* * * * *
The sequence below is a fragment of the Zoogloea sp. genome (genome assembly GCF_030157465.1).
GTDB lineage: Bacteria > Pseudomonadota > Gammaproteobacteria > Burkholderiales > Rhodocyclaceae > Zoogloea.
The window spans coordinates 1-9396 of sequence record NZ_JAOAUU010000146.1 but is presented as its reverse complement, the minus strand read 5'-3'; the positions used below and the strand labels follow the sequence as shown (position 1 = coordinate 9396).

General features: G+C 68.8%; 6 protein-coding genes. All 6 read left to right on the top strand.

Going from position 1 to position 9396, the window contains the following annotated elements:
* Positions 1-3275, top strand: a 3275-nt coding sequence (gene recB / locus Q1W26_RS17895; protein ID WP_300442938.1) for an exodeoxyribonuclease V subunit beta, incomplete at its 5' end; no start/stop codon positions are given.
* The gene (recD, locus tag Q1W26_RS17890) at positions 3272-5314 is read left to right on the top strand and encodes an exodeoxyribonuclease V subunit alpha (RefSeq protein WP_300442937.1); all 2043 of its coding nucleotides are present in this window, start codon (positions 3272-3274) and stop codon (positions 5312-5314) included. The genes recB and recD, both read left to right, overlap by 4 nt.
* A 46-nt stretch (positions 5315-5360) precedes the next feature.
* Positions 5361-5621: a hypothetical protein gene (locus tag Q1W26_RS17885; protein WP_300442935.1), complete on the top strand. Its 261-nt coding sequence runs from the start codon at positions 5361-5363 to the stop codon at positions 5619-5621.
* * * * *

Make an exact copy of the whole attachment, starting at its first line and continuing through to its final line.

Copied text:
The sequence below is a fragment of the Zoogloea sp. genome (genome assembly GCF_030157465.1).
GTDB lineage: Bacteria > Pseudomonadota > Gammaproteobacteria > Burkholderiales > Rhodocyclaceae > Zoogloea.
The window spans coordinates 1-9396 of sequence record NZ_JAOAUU010000146.1 but is presented as its reverse complement, the minus strand read 5'-3'; the positions used below and the strand labels follow the sequence as shown (position 1 = coordinate 9396).

General features: G+C 68.8%; 6 protein-coding genes. All 6 read left to right on the top strand.

Going from position 1 to position 9396, the window contains the following annotated elements:
* Positions 1-3275, top strand: a 3275-nt coding sequence (gene recB / locus Q1W26_RS17895; protein ID WP_300442938.1) for an exodeoxyribonuclease V subunit beta, incomplete at its 5' end; no start/stop codon positions are given.
* The gene (recD, locus tag Q1W26_RS17890) at positions 3272-5314 is read left to right on the top strand and encodes an exodeoxyribonuclease V subunit alpha (RefSeq protein WP_300442937.1); all 2043 of its coding nucleotides are present in this window, start codon (positions 3272-3274) and stop codon (positions 5312-5314) included. The genes recB and recD, both read left to right, overlap by 4 nt.
* A 46-nt stretch (positions 5315-5360) precedes the next feature.
* Positions 5361-5621: a hypothetical protein gene (locus tag Q1W26_RS17885; protein WP_300442935.1), complete on the top strand. Its 261-nt coding sequence runs from the start codon at positions 5361-5363 to the stop codon at positions 5619-5621.